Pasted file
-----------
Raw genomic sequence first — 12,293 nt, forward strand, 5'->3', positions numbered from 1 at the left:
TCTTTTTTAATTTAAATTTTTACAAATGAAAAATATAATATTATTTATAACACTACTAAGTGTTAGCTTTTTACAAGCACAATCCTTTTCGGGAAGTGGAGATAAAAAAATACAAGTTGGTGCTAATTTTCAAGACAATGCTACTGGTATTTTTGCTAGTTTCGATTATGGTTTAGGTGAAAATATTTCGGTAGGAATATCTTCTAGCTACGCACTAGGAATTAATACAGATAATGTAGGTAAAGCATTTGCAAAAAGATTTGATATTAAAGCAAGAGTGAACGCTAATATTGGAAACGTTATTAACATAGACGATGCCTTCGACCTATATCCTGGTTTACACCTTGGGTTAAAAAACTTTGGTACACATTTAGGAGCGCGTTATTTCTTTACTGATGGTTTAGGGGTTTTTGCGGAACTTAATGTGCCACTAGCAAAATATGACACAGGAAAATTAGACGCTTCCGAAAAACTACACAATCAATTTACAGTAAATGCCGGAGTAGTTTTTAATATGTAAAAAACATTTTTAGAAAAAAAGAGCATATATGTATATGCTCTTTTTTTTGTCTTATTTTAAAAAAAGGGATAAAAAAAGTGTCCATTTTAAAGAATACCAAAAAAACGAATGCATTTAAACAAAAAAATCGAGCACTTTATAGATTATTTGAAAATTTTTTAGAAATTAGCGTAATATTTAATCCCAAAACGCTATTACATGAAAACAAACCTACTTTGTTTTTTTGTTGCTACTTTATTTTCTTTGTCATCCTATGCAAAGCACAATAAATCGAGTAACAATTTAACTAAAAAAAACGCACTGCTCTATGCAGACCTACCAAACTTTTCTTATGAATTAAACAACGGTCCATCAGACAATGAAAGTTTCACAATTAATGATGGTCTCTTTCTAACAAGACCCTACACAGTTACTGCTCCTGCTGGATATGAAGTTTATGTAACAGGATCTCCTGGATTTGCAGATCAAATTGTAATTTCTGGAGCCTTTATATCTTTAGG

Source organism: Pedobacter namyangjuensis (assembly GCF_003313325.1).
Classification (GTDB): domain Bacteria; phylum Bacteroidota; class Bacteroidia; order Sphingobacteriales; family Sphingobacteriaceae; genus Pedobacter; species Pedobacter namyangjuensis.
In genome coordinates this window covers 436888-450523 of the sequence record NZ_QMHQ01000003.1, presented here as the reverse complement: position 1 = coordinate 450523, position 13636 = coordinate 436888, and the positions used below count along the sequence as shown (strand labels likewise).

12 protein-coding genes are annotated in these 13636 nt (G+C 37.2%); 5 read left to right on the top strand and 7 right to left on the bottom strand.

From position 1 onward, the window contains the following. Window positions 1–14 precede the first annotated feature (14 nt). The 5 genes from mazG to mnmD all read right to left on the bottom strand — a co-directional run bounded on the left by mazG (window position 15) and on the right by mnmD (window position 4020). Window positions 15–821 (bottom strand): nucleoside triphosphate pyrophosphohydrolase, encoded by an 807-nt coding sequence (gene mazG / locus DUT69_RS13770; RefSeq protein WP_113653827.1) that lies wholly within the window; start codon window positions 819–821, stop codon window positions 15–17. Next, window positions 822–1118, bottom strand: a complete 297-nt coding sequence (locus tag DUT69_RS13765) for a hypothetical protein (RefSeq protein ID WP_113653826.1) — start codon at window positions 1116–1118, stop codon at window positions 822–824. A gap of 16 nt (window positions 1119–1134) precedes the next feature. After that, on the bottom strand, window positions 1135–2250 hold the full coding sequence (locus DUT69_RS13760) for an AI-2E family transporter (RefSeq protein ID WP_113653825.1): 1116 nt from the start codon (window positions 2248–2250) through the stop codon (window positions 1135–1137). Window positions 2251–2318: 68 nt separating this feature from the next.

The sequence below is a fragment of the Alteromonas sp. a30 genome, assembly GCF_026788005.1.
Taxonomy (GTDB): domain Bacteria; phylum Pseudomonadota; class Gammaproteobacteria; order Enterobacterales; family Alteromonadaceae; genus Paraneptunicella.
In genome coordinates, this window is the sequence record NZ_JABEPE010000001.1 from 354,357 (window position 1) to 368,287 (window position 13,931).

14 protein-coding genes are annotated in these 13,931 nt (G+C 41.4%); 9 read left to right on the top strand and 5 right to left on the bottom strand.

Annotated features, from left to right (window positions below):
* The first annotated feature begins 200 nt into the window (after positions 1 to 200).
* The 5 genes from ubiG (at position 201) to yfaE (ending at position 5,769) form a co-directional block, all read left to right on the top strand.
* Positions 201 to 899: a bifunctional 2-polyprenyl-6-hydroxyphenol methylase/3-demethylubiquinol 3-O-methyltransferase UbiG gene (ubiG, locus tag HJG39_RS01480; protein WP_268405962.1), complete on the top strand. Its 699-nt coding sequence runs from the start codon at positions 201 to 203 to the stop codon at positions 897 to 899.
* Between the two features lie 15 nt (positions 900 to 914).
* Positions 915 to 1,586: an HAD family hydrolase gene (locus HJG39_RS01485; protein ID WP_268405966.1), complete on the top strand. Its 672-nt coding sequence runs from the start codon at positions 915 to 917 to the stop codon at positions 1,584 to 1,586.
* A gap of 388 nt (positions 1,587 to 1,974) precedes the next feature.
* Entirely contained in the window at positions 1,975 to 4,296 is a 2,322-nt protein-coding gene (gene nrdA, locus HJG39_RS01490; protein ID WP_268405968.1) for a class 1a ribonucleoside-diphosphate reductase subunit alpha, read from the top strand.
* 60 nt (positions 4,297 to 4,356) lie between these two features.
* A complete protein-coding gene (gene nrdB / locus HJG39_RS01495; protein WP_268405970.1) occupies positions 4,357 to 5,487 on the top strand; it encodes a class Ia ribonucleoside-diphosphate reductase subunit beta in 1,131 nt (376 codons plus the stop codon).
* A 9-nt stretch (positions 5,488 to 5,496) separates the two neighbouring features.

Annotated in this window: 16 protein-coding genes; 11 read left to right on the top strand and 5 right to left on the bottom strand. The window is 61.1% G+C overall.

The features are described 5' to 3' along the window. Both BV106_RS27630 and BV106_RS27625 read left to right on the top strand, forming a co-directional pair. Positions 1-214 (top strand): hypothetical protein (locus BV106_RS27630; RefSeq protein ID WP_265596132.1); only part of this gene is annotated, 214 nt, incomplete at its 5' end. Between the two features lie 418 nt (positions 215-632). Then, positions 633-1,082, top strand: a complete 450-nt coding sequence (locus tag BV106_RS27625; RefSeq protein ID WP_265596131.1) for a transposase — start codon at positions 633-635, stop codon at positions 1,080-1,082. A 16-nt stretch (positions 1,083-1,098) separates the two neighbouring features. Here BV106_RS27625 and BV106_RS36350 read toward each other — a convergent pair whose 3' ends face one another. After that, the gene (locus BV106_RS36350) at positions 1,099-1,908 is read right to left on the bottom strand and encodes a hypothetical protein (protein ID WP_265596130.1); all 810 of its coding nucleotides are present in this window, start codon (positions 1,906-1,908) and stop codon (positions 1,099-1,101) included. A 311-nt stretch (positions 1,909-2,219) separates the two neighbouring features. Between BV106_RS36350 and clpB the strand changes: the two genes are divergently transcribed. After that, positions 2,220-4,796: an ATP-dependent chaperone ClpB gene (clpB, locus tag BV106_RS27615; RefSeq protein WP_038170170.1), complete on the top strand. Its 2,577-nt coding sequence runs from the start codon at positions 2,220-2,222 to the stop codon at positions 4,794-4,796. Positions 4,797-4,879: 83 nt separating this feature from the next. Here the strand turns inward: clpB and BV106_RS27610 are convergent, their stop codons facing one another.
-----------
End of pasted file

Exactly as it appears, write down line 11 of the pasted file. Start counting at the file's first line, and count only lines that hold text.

14 protein-coding genes are annotated in these 13,931 nt (G+C 41.4%); 9 read left to right on the top strand and 5 right to left on the bottom strand.